FDA has started conducting inspections to assess compliance with its Foreign Supplier Verification Programs (FSVP) regulation. The initial FSVP compliance date was May 30, 2017, though FSVP importers may have later compliance dates for their various suppliers that are smaller sized businesses. Inspections started earlier this summer. In this post we provide a brief overview of how these inspections are progressing based on the inspections we have learned about.

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There have been several recent developments regarding implementation of the FDA Food Safety Modernization Act (FSMA) of interest to the food industry. In this post, we summarize the following topics:

  • Delayed start date for inspections for compliance with the preventive controls requirements under the Preventive Controls for Animal Food (PCAF) rule and under the Foreign Supplier Verification Programs (FSVP) rule for animal food importers;
  • Guidance for low-acid canned food (LACF), seafood, and juice manufacturers regarding compliance and exemptions under FSMA;
  • Updated domestic and foreign reinspection fee rates for fiscal year (FY) 2018;
  • Release of new Food Safety Plan Builder software to assist with development of food safety plans; and,
  • Clarification regarding the definition of “retail food establishment” for purposes of the waiver from requirements under the Sanitary Transportation of Human and Animal Food rule.

Click here to read our update.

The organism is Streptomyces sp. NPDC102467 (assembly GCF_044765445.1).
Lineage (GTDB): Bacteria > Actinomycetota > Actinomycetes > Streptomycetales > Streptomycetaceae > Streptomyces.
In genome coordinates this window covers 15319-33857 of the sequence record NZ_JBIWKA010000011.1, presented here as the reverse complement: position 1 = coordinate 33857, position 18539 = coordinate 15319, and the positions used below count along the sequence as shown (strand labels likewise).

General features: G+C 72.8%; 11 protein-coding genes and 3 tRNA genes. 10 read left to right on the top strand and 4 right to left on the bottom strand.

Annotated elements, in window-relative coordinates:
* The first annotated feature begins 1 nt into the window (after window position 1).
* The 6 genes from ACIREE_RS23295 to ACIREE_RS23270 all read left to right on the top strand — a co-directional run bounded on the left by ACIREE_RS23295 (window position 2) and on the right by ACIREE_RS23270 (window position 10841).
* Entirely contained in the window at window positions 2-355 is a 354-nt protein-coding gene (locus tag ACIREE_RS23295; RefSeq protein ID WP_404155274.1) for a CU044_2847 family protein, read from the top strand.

The U.S. Court of Appeals for the Eighth Circuit has affirmed prison sentences for two senior food company executives as “responsible corporate officers” for the sale of adulterated shell eggs to the public.  The decision reinforces the prevailing view that a “responsible corporate officer” at a food company can face criminal liability even without a specific intent or knowledge to violate the law. The defendants were convicted and sentenced to three months in prison for misdemeanor violations of the Federal Food, Drug, and Cosmetic Act (FFDCA), 21 U.S.C. § 331(a). On appeal, they argued that their convictions were unconstitutional on the ground that mens rea—an intent to violate the law—is a necessary predicate for conviction under Section 331(a). Invoking the U.S. Supreme Court’s decision in United States v. Park, 421 U.S. 658 (1975), a splintered panel of the Eighth Circuit disagreed, with the majority holding that a corporate officer is held accountable not for others’ acts or omissions, but for his or her “own failure to prevent or remedy the conditions which gave riseto the charges.” In this way, the majority explained, the FFDCA punishes “neglect where the law requires care.”